Get our free email newsletter with just one click

Jude review at Hampstead Theatre, London – ‘awkward and misjudged’

Paul Brennen and Isabella Nefar in Jude at Hampstead Theatre. Photo: Marc Brenner

It’s a shame that for his final production as artistic director of Hampstead Theatre, Edward Hall opted to stage Howard Brenton’s uncomfortable updating of Thomas Hardy’s bleak final novel, Jude the Obscure. Though well-intentioned in its attempts to shine a light on the plight of asylum seekers, it really doesn’t work.

Brenton has turned Jude into Judith, a self-taught Syrian refugee with a passion for Euripides who longs to become a Classics scholar at Oxford. But her dreams are repeatedly derailed as she encounters systemic snobbery and intimidating immigration officials at every turn; smart as she is, she cannot win. When her cousin, who she’s also sleeping with, is accused of radicalism, she ends up tainted by association.

This is quite an interesting set-up, but it’s not handled well. Stereotypes abound and the dialogue is spectacularly clunky – there’s a wearying amount of talk about Greek mythology.

Despite a sparky performance from Isabella Nefar, the character of Judith never coheres. She feels like what she is: an older man’s idea of an intelligent, passionate young woman. It’s impossible to escape this, particularly in the scenes dealing with her sex life and her unseen baby (because, of course, she’s a single mum too).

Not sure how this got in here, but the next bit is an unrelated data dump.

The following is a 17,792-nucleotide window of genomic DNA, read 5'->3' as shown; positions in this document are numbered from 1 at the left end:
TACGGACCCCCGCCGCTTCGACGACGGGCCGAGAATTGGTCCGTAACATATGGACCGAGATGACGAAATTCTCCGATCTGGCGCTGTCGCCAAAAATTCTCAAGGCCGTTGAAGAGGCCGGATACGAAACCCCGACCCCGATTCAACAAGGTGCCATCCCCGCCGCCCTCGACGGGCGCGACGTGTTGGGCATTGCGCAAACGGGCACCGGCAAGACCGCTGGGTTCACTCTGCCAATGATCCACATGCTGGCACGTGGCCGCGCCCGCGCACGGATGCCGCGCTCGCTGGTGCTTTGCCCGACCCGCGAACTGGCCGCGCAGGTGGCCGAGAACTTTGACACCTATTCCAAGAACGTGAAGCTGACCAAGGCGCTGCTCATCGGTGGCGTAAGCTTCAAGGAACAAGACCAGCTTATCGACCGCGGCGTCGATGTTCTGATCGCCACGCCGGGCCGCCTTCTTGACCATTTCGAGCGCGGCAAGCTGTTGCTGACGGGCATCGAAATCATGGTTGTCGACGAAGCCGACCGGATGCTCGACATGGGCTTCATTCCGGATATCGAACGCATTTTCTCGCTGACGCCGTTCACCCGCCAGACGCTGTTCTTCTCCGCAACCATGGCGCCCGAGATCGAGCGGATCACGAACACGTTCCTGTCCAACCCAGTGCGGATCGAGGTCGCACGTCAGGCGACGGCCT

Hall’s production is visually appealing but theatrically flat. At one point, for reasons that are confusing, Judith ends up with her hands gloved in pig’s blood while standing in a shower of snow – to be fair this is actually quite a striking image, prettily lit by Peter Mumford. The same can’t be said for the wince-inducing scene in which Judith ends up flinging whisky about with Caroline Loncq’s female don, written as a sort of Sapphic Mary Beard figure. Like so much in this production, it feels misjudged and awkward.

We need your help…

When you subscribe to The Stage, you’re investing in our journalism. And our journalism is invested in supporting theatre and the performing arts.

The Stage is a family business, operated by the same family since we were founded in 1880. We do not receive government funding. We are not owned by a large corporation. Our editorial is not dictated by ticket sales.

We are fully independent, but this means we rely on revenue from readers to survive.

Help us continue to report on great work across the UK, champion new talent and keep up our investigative journalism that holds the powerful to account. Your subscription helps ensure our journalism can continue.

Subscribers to The Stage get 10% off The Stage Tickets’ price
Howard Brenton's awkward attempt to update Thomas Hardy's bleak novel